My Neighbour Totoro at the Barbican review: it’s easier to admire this Studio Ghibli adaptation than love it

 (Manuel Harlan)
(Manuel Harlan)

This blockbuster family show from the Royal Shakespeare Company is full of dazzling visual magic but short on plot, just like the Studio Ghibli animation classic it’s based on. Two young Tokyo sisters, relocated by their dad to rural Japan in 1955 while their mother is sick, enter a fantasy realm dominated by Totoro, a giant, furry animal spirit with a benign, molar-baring roar and a tongue the size of a pink duvet. They get sad, they cheer up, that’s it.

The blimp-like Totoro, his rabbity minions and the enormous 12-legged cat bus that transports people across the sky in its abdomen are powerfully realised through giant puppetry and inflatables in Phelim McDermott’s production. But like the delicate, half-whimsical, half-creepy visuals of Hayao Miyazaki’s 1988 film, this adaptation is easier to admire than to love. Never mind: the Barbican apparently took a bigger advance for this than for Benedict Cumberbatch’s 2015 Hamlet.

Fronting a huge stage ensemble, all apparently of south-east Asian origin, Ami Okumura Jones plays sensible Satsuki, 10, with Mei Mac as her impulsive younger sibling Mei, four. The tropes of child acting are thoroughly overworked as they hare around the stage, screaming in laughter or terror, or rocking from foot to foot. Local boy Kanta (Nino Furuhata) is a parody of awkwardness while the adults are sketchy, warm figures.

No wonder the girls prefer a fantasy friend who’s a pop-eyed, grinning mixture of all-powerful and permanently bemused. The Totoro is a weird, oversized mix of bear, cat, rabbit and owl. It can fly but moves and gurgles ponderously. It can make vegetation sprout at will but seems mystified by rain. It has become a pop-culture icon, mystic and cuddly, since 1988 but surely embodies a child’s idea of escape from maturity, loss and death.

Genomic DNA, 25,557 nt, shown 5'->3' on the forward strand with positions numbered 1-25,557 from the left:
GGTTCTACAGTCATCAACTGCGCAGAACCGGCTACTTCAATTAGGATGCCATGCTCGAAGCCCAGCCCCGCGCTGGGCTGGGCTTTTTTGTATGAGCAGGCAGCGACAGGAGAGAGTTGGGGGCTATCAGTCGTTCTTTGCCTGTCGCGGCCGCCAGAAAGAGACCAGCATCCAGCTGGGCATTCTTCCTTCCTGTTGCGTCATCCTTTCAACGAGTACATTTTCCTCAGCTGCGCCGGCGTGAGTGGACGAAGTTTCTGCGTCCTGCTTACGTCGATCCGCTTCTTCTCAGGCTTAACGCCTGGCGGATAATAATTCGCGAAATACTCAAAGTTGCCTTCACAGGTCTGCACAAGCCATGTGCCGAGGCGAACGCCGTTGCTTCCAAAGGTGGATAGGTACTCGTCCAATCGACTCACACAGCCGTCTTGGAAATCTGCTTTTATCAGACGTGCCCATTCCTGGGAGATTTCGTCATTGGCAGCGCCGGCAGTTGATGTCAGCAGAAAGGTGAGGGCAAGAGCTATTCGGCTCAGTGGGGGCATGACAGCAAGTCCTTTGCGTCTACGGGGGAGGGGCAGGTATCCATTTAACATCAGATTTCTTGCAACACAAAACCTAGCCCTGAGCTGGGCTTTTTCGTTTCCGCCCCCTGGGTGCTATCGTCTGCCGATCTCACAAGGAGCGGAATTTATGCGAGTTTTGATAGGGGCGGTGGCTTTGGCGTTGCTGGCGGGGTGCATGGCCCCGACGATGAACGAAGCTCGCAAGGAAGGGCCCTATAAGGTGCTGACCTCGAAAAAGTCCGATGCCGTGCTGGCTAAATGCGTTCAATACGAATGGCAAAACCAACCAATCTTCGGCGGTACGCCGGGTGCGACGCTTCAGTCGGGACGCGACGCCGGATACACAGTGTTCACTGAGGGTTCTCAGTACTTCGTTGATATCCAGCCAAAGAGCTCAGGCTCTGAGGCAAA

(Manuel Harlan)
(Manuel Harlan)

In fact, the story could use more jeopardy, more darkness and more of the monsters. The stage adaptation has been guided by the film’s composer, Joe Hisaishi, whose score here sounds sing-song and inoffensive, and includes lyrics sung in Japanese and English by Ai Ninomiya. Mei’s disappearance is accompanied by a song called Where Has She Gone?. Adapter Tom Morton-Smith loyally transposes the off-key weirdness of the original and also its deeply conventional take on childhood.

We’re left with atmosphere, which McDermott and his team provide in spades. Veiled and black garbed performers conjure up forests, cornfields, and an airborne view of Tokyo as well as the wondrous beasts (the huge, inflated cat even has testicles: sorry, but once seen you can’t notice anything else). Floppy chickens and urchin-like “soot sprites” scamper over the pale wooden set.

The puppetry troupe constantly expose the workings of the illusions in a way that makes them all the more charming. Production designer Tom Pye and puppetry boss Basil Twist play wittily with perspective and switch between 2D and 3D in repeated nods to the film.

The big question – as it was when the National Theatre reopened in 2021 with an adaptation of the Japanese film After Life – is why? If our two great subsidised companies are going to take narratives from another medium and context there has to be a reason beyond mere piggybacking.

Here, the RSC is clearly hoping for another commercial success to match the Tim Minchin/Dennis Kelly adaptation of Matilda. For all the ravishing imagery and the collective endeavour involved, this show isn’t quirky or adult-friendly enough for that.

Barbican Theatre;